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Re: gEDA-user: Collaborative Development of Boards

John, Stephan, Rick, Tibor,

many thanks for your insights. I'm convinced there _has_ to be some sort of leadership when different, but technological equal design solutions appear.

Am 16.01.2011 um 22:37 schrieb Rick:

To be honest, I was a little turned off when I tried to read your web page and the opening didn't even tell me what you are doing! It referred me to another web site entirely... and then another...

The link I gave is only one of many pages of a fascinating bigger project, so you typically find this page from higher level ones. This bigger project is about building self-replicating machines, and the circuitry shall drive their stepper motors. There are at least a dozen competing circuitries, most of them at a commercial, read-only open source level.

Am 17.01.2011 um 06:28 schrieb gedau@xxxxxxxxxxxxx:

While PCB isn't that bad at keeping changes to the saved file small,
there's always at least the also stored file creation date letting
merges fail.

Yes, I agree on this one. I think storing such modification date is just
the wrong thing to do.

I've filed a bug for this:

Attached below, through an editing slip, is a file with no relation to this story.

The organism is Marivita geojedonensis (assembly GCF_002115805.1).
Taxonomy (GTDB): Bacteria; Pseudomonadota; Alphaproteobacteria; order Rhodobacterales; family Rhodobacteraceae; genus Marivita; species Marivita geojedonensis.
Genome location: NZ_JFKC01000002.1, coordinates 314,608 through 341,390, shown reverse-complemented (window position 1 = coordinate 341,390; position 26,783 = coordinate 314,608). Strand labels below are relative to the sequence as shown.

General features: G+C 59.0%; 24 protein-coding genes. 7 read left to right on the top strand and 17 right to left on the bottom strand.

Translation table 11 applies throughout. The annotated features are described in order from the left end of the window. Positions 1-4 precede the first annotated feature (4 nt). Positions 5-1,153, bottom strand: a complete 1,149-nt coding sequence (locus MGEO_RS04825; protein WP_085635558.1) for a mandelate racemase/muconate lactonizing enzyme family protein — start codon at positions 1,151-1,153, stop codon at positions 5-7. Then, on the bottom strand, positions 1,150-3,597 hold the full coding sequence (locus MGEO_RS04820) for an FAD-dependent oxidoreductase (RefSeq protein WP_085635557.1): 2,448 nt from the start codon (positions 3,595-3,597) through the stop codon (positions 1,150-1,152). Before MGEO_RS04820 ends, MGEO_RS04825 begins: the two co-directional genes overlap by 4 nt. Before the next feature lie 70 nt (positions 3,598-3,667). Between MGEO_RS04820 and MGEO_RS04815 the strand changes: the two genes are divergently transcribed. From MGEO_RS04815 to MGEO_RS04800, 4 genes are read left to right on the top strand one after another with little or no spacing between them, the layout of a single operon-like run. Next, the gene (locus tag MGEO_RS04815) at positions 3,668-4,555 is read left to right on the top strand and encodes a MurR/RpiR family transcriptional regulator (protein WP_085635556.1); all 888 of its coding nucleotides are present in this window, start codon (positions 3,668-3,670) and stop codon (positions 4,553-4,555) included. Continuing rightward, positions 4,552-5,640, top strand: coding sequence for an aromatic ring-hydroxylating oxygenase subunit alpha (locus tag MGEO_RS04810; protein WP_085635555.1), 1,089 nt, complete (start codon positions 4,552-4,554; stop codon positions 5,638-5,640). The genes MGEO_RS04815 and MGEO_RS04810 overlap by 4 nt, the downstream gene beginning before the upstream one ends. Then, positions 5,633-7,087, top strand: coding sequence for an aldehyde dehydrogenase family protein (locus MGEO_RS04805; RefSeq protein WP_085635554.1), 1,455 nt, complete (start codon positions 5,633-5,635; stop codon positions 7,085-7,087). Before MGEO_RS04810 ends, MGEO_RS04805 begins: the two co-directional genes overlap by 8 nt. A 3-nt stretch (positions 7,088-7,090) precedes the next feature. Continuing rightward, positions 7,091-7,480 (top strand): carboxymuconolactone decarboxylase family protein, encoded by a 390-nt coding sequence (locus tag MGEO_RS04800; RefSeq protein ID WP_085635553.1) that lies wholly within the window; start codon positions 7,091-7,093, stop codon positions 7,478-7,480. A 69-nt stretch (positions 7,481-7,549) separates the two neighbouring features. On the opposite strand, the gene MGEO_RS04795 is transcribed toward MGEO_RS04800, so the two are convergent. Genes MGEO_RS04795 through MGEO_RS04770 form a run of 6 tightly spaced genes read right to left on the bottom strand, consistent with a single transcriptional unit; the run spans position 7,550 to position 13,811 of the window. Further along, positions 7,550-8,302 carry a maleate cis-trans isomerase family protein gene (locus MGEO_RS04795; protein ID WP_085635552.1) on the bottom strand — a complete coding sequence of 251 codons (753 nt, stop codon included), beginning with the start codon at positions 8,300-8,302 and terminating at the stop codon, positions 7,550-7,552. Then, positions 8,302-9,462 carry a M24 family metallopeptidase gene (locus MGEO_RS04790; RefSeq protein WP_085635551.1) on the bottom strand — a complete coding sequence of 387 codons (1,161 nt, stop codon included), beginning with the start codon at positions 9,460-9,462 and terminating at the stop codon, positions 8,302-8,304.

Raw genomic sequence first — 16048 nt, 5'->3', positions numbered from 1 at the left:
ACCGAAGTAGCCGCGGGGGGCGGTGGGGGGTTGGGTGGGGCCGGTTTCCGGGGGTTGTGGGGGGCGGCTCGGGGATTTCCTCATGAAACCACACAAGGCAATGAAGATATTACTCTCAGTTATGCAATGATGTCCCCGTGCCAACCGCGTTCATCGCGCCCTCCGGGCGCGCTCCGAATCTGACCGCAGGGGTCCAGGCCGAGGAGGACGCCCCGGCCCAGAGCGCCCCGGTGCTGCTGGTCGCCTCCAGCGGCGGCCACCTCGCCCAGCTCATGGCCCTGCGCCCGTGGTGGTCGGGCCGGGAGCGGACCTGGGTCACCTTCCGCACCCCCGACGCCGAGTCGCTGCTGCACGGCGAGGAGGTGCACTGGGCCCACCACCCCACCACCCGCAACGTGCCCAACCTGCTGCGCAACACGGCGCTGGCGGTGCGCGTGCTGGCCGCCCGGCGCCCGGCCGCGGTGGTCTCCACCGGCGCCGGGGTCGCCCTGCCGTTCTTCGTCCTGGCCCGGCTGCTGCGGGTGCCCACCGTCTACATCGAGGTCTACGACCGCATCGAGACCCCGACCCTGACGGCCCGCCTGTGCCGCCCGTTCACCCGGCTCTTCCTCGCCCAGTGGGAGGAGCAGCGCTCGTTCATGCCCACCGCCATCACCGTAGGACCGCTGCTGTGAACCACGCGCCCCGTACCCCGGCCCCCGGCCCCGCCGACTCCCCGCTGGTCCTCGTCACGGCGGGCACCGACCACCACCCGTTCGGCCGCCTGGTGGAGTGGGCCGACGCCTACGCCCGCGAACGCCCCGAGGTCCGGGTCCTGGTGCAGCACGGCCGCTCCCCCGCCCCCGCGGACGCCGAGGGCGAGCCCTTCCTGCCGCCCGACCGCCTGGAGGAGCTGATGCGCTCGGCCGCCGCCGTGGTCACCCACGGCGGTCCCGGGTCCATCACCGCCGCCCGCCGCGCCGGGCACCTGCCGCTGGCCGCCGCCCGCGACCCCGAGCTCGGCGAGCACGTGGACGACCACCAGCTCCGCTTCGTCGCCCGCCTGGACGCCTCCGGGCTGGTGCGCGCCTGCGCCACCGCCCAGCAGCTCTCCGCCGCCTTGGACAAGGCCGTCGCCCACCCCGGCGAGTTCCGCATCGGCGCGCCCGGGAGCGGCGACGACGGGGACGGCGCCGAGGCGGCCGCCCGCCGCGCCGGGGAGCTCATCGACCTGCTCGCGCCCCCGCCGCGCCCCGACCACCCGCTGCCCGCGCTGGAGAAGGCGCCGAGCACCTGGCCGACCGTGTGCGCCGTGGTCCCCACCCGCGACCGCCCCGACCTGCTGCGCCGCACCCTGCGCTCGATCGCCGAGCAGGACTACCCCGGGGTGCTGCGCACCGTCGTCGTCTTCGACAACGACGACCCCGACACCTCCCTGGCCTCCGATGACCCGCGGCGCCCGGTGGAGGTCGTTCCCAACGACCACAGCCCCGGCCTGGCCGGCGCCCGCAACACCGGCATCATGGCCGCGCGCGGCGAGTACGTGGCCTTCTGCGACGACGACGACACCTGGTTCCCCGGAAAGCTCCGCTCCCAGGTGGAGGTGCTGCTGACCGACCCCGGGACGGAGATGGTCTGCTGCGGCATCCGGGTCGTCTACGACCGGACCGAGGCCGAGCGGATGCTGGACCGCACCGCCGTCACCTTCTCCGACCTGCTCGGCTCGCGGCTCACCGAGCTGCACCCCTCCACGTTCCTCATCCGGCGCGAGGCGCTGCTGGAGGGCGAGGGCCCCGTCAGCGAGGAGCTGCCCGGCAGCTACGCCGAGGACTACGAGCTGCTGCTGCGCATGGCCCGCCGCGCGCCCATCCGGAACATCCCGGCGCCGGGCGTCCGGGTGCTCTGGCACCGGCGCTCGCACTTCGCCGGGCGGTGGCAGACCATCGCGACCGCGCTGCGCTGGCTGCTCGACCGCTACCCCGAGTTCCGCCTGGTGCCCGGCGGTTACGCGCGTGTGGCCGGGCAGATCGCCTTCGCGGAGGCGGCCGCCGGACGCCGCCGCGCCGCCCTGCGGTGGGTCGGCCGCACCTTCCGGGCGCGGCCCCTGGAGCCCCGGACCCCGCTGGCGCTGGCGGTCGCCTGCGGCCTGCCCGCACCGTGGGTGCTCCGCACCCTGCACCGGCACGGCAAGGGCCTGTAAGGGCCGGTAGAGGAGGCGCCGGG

As I'm not aware of a use case for this data, I suggest to get rid of it entirely. If somebody has a use case, please speak up there.

The other problem is diff. Again, I don't think there is anessential
difference between team work and VCS in software development and in
using the same methods/tools on other fields; at least we have the same
methods, but some tools are partially missing.

As you mentioned one of the differences is the inspection of changes, but there's another one. Track positions are more like the programmer's object data, than like source code. So they can change often, and often without the intent to change functionality of the layout.

One solution would be to not store track positions at all, but always generate them with an autorouter on the fly. As long as autorouters aren't as full-featured as compilers in the software world, this isn't an option, though. Future music :-)

there's never a version where the changelog says "Deleted 20 unused features. Patched 300 memory leaks. No new features added".

Sure there are. Actually, they're my favourite ;-)

However, your point is totally valid on the other hand: these little
fixes, getting the silk layer look nicer for example, does not make any
sense if you will move half of the elements in the near future, for
example because you don't even have a decision on the connectors yet.

The point isn't about refusing cleanup, it's more about doing such cleanups and all those small changes in seperate commits. Each change in it's own commit, so it can be reviewed or cherry-picked easily. I know, the temptation to do it all in one batch is big, as all the current shortcomings are right in front of your eyes. But you loose a lot later.

Probably a matter of demonstration the advantages ;-)


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Dipl. Ing. (FH) Markus Hitter

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